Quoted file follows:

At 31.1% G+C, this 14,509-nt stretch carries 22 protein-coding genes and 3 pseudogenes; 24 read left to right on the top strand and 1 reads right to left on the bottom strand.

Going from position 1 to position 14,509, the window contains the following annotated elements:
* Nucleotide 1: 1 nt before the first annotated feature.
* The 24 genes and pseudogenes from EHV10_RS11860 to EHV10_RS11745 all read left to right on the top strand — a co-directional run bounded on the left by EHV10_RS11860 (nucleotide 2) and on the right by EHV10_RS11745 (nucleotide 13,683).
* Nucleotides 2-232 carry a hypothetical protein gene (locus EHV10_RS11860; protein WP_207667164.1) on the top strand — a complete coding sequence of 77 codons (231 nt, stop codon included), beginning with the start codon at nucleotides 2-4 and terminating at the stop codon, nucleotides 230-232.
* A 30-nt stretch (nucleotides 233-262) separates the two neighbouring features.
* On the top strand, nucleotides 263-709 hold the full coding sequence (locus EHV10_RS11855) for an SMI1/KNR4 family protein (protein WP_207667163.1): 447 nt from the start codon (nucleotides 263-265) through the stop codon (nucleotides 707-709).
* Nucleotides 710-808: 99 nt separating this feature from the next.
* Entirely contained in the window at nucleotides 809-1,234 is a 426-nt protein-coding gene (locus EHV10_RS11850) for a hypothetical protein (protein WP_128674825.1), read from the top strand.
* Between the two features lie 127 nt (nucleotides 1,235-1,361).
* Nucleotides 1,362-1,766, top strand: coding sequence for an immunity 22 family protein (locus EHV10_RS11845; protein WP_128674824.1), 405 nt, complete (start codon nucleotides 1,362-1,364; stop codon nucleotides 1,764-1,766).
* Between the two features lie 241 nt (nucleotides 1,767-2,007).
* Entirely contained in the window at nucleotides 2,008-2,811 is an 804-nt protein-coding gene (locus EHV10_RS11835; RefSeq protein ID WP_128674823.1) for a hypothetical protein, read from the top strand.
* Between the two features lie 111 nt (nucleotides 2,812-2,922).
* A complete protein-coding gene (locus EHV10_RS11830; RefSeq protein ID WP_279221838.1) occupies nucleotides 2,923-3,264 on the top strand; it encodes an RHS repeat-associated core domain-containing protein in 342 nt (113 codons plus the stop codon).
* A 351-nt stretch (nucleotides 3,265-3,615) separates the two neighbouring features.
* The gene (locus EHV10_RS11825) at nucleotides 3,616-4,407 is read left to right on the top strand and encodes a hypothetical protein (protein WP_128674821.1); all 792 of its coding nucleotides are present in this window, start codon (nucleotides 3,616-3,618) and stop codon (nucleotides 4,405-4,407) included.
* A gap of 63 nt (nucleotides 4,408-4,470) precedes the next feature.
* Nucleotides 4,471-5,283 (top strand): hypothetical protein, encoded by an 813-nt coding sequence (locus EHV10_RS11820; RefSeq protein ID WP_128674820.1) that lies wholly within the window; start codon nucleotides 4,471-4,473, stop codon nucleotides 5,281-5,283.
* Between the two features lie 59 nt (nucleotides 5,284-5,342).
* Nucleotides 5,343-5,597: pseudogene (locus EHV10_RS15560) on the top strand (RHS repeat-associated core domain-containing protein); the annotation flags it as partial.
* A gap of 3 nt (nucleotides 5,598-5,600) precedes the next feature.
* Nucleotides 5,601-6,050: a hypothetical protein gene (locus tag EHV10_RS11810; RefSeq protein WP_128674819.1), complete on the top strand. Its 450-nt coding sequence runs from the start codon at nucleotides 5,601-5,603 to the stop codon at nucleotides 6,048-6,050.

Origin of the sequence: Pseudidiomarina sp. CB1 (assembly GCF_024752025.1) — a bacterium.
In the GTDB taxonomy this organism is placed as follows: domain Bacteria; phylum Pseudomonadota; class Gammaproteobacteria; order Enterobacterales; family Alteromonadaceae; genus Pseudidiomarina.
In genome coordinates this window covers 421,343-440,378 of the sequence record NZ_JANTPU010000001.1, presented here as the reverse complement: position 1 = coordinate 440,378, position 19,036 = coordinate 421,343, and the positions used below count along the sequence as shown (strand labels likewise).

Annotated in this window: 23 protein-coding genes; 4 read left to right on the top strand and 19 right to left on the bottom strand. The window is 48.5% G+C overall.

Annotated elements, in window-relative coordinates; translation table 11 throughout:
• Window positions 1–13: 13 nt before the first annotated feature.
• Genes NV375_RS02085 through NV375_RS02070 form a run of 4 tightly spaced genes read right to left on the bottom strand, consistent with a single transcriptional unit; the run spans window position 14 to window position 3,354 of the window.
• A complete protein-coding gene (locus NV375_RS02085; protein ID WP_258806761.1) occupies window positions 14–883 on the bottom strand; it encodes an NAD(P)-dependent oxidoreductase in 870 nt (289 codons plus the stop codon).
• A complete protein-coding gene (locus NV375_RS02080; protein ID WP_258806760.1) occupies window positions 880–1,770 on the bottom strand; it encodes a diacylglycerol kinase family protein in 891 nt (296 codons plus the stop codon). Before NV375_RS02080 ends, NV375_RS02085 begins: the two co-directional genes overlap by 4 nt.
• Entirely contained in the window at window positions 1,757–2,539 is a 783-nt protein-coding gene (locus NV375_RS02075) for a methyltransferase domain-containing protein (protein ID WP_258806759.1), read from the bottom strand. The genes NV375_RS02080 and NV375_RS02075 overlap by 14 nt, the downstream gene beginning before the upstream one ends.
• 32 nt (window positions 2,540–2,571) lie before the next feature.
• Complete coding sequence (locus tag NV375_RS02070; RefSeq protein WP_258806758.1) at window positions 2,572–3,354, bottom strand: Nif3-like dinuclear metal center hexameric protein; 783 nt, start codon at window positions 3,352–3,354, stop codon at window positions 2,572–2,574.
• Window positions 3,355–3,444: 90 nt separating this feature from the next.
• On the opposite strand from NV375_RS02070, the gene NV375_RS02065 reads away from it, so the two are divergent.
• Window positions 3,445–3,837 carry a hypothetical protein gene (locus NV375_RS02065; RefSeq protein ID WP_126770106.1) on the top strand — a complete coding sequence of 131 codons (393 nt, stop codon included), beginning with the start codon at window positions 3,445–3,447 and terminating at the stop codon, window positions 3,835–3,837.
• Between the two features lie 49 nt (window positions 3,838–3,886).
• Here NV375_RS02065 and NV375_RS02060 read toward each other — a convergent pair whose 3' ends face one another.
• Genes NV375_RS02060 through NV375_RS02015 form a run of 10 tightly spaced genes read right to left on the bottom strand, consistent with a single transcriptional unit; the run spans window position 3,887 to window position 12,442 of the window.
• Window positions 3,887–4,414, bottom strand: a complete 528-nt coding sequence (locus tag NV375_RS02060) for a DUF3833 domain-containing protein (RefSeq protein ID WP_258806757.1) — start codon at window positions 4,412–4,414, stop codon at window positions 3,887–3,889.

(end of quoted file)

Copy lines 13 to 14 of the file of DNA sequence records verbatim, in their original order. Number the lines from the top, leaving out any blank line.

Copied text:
* Entirely contained in the window at nucleotides 2,008-2,811 is an 804-nt protein-coding gene (locus EHV10_RS11835; RefSeq protein ID WP_128674823.1) for a hypothetical protein, read from the top strand.
* Between the two features lie 111 nt (nucleotides 2,812-2,922).